"The recession has caused Americans' attitudes toward retirement to evolve at an unprecedented pace," said Andy Sieg, head of Retirement & Philanthropic Services at Bank of America Merrill Lynch. "For many, retirement is no longer a specific date at which an individual goes from working to not working. Today, the transition into retirement is tending to be more gradual and fluid. As such, an effective retirement strategy should go beyond an accumulation target and retirement income planning, and take into account what is truly important to an individual or couple, as well as the challenges they may face down the road."
Health Care Costs a High Concern
The survey illustrates that affluent Americans are slightly less concerned about the current impact of economic issues, with 84 percent citing high concerns compared to 95 percent in the previous survey. However, rising health care costs continued to rank among the highest financial concerns for both retired and non-retired respondents. Fifty-nine percent of retirees cited rising health care costs as a high concern and, among them, 41 percent were unsure how future health care costs should factor into their retirement plans, and 37 percent were confused by ongoing public and government debate over health care reform issues.
Similarly, 53 percent of non-retired respondents also cited health care costs as a high concern. Among them, 54 percent noted their advancing age, 44 percent the health care debate, and 39 percent the potential impact of future health care costs on their retirement plans as major drivers of their concern. Additionally, 13 percent of these respondents noted the need to simultaneously support the health care costs of their children and aging parents as a significant factor in their overall health care concerns.
Other high concerns among respondents included (T=total; R=retired; NR=non-retired):
- Ensuring retirement assets will last through lifetime (T: 53%, R: 51%, NR: 55%).
- Potential for inflation (T: 48%, R: 50%, NR: 47%).
- Afford the lifestyle I want in retirement (T: 48%, R: 41%, NR: 53%).
- Preserving inheritance for children/grandchildren (T: 37%, R: 32%, NR: 41%).
- Ability to support philanthropic priorities (T: 29%, R: 31%, NR: 28%).
- Caring for aging parents (T: 23%, R: 19%, NR: 26%).
Advice from Retirees
In this survey, retirees were asked where they would recommend those within 10 to 15 years of retirement focus their attention and where those more than 15 years from retirement should be focused:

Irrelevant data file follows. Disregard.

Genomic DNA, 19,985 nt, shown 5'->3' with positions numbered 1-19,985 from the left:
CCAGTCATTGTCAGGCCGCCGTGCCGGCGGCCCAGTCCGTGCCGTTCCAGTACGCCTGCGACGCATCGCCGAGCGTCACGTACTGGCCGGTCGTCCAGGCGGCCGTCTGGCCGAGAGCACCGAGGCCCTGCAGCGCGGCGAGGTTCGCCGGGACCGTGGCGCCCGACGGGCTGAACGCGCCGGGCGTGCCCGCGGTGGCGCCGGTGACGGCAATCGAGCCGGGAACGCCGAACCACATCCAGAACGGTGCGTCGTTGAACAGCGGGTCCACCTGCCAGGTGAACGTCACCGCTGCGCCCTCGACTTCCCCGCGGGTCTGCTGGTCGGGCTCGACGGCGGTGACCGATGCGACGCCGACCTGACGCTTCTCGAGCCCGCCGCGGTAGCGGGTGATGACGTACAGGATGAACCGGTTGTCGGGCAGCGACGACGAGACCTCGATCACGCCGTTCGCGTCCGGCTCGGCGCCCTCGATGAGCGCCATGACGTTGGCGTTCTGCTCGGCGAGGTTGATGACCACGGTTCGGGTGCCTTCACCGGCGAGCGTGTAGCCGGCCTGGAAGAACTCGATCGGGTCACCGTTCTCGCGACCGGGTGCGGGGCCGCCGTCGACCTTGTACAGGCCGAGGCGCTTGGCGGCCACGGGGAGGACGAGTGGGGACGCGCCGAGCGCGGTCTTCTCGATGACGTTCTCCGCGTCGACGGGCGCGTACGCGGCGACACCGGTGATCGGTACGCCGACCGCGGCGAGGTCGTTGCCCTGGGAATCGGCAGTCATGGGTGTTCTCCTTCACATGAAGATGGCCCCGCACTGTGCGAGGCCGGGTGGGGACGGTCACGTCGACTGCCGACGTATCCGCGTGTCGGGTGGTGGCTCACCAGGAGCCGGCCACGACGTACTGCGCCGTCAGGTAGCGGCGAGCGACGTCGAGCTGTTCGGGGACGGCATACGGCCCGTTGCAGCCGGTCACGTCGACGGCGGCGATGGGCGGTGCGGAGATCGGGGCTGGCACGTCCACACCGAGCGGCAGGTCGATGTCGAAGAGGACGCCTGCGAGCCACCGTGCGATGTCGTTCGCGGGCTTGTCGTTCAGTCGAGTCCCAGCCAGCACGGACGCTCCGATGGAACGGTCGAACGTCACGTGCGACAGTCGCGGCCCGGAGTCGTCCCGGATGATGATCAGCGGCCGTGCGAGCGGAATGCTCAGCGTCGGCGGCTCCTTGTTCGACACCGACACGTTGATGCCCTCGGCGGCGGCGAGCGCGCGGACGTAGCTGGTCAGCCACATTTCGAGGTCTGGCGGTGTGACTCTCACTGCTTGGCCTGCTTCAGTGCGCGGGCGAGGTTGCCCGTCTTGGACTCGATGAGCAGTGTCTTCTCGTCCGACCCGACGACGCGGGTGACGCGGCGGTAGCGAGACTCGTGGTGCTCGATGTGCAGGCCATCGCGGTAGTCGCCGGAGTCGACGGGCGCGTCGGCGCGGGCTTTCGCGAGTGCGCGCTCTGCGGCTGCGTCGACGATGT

Within 10 – 15 years of retirement:
- Build a plan around what is most important to you in retirement (51%).
- Have a plan to manage retirement income throughout retirement (47%).
- Pay down debt (40%).
- Account for unexpected costs and risks such as health care, cost of living and/or market fluctuations (38%).
- Pursue home ownership (24%).
- Be cautious of taking investment risks (21%).
More than 15 years to retirement:
- Build a plan around what is most important to you in retirement (43%).
- Pay down debt (41%).
- Have a plan to manage retirement income throughout retirement (39%).
- Account for unexpected costs and risks such as health care, cost of living and/or market fluctuations (38%).
- Work with a financial advisor if you don't already (25%).
- Pursue home ownership (25%).
"Understanding our clients' retirement-related realities and pursuits is a tremendous asset and helps us to guide them on their journey," said Claire Huang, head of marketing for Bank of America Global Wealth Management, Global Banking and Global Markets. "Through continuously conducted surveys such as this, we have greater insight into their current priorities and concerns. These findings, along with our market research, help us stay on top of an evolving marketplace and offer better retirement advice and solutions."
Affluent Insights Quarterly Methodology
Braun Research conducted the Merrill Lynch Affluent Insights Quarterly survey by phone between Dec. 1 and Dec. 16, 2009 on behalf of Merrill Lynch Global Wealth Management. Braun contacted a nationally representative sample of 1,000 affluent Americans with investable assets in excess of $250,000, and oversampled 300 affluent Americans in each of 14 target markets including Atlanta, Ga.; Boston, Mass.; Charlotte, N.C.; Chicago, Ill.; Dallas, Texas; Miami, Fla.; Minneapolis, Minn.; Phoenix, Ariz.; Philadelphia, Pa.; San Francisco, Calif.; Los Angeles, Calif.; Fairfield County, Conn. (Stamford, Greenwich and Westport); Washington, D.C.; Orange County, Calif. (Irvine, Laguna Hills and Newport Beach). The margin of error is +/- 3.1% for the national sample and +/- 5.7% for the oversample markets, with both reported at a 95% confidence level.
Bank of America